Non-prescription (over-the-counter, or OTC) products are items you can buy to provide self-care. They are sold virtually everywhere you go – in convenience stores, beauty shops, gas stations, hotels, airports, and vending machines. The fact that anyone can sell them makes some people think they are completely safe. However, this is not the case.
Why can anyone sell powerful medications?
These products can be sold in any location because there is no law against it. Manufacturers offer their products to anyone who wants them. These products are still powerful, potentially dangerous medications that must be taken very carefully. Even though your gas station attendant can sell them, it does not make them safe.
What makes OTCs potentially unsafe?
In some cases, products that are now OTC were once sold only by prescription. While they no longer require a highly skilled physician to prescribe them, they contain the same ingredients, sometimes in prescription amounts, but are now available as OTCs. The government feels that all OTCs can be safely sold by anyone because the manufacturers of most of these products are required to put adequate labels (warnings, dosage, and usage instructions) on them. The government assumes that everyone will read all of the safety precautions and follow them. One problem with this is that many people do not read the label. It is up to you to read every part of the label, especially when you buy these products in a location where a pharmacist is not available to answer your questions.
Another problem with the label is the size of the print on OTC boxes. They always have the warning placed on the back of the package in small letters. Additionally, advertisements tend to avoid warnings and precautions for the products, highlighting instead the advantages of the products. Thus, it is difficult to get a balanced idea of any risks involved in using a product unless you speak to a pharmacist.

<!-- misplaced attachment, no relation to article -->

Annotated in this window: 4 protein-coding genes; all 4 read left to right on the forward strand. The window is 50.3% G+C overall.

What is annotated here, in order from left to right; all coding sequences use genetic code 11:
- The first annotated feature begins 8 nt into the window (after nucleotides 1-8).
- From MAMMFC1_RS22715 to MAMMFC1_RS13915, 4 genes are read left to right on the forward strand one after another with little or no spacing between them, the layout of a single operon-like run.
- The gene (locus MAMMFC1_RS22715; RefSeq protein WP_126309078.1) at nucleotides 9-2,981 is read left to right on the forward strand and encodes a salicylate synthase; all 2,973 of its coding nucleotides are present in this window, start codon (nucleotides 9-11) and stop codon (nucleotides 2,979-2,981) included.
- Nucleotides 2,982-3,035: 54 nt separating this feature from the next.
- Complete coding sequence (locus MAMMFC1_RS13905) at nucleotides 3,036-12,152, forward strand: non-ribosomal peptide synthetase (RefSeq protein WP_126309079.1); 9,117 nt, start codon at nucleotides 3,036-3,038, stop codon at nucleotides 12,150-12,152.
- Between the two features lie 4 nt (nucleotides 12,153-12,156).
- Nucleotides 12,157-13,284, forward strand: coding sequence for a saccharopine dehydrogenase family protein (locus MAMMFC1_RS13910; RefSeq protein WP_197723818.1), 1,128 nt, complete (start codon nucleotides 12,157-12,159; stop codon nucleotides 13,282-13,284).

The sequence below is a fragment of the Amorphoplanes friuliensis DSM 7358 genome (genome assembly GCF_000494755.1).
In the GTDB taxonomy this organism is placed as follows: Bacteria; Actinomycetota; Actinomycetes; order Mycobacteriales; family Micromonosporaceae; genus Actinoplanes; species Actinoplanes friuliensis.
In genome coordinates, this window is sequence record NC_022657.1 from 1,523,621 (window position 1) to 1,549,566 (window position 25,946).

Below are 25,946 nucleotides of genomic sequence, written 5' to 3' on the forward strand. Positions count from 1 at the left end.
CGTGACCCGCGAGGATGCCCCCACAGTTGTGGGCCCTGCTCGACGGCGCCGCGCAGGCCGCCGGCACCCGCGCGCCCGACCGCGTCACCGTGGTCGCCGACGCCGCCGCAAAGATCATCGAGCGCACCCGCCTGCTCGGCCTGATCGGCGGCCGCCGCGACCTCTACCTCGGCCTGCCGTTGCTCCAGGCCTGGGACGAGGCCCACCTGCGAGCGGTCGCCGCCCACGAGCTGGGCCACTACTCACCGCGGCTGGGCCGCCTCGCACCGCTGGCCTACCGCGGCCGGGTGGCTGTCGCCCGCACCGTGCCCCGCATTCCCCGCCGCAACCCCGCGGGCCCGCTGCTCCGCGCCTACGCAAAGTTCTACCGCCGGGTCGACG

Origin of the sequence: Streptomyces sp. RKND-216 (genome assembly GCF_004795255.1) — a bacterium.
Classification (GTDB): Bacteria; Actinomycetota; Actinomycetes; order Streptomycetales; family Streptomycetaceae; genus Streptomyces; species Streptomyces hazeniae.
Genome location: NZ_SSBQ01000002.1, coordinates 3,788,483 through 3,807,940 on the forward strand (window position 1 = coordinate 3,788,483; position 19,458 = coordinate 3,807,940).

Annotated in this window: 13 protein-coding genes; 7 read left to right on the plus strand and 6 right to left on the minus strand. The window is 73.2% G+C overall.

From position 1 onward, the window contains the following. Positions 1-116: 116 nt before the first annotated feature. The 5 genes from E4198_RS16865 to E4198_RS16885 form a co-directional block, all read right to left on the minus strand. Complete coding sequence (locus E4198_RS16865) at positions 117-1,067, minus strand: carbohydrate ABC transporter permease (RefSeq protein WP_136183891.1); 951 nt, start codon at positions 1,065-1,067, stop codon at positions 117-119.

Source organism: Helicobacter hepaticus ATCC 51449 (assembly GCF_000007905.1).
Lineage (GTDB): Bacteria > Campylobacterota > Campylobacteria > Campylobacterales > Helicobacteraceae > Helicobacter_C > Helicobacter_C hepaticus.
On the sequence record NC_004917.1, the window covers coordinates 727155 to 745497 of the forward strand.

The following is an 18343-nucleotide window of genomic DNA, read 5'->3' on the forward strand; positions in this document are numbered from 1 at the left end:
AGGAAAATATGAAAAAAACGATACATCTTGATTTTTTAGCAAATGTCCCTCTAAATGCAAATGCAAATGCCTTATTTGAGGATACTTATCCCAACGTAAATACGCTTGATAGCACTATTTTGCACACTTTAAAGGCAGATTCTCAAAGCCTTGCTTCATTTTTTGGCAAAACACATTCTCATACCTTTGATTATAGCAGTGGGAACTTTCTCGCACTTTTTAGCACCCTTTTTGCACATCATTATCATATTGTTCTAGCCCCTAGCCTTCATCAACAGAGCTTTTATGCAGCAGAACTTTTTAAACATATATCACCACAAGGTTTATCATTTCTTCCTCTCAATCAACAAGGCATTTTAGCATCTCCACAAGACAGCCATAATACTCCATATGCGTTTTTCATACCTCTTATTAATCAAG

When should you consult your pharmacist?
Your pharmacist is the only health professional specifically trained in non-prescription medications. Pharmacists can provide you with special counseling before you buyOTCs. The pharmacist stands ready to help you in the following self-care areas: (1) whether you need to see a health care provider, (2) whether you actually need the OTCproduct or device, (3) which OTC product or device would be safe and effective for you, (4) the important warnings you should heed before using the product, (5) how to use the product safely, and (6) why an advertised product or device might not be appropriate for you.
Where not to buy OTC products
It is risky to purchase OTCs in any outlet lacking a pharmacist if you have questions about your condition or need help choosing a product. In some cases, non-pharmacists selling OTCs cannot answer even basic questions about their use. Although you can purchases non-prescription items in flea markets and from other deep discounters, manyOTCs may have passed their expiration dates. This is especially dangerous because the strength, and thus the effectiveness, of the expired product is unknown.
Non-prescription (over-the-counter, or OTC) products are items you can buy to provide self-care. They are sold virtually everywhere you go – in convenience stores, beauty shops, gas stations, hotels, airports, and vending machines. The fact that anyone can sell them makes some people think they are completely safe. However, this is not the case. Remember, if you have questions, consult your pharmacist.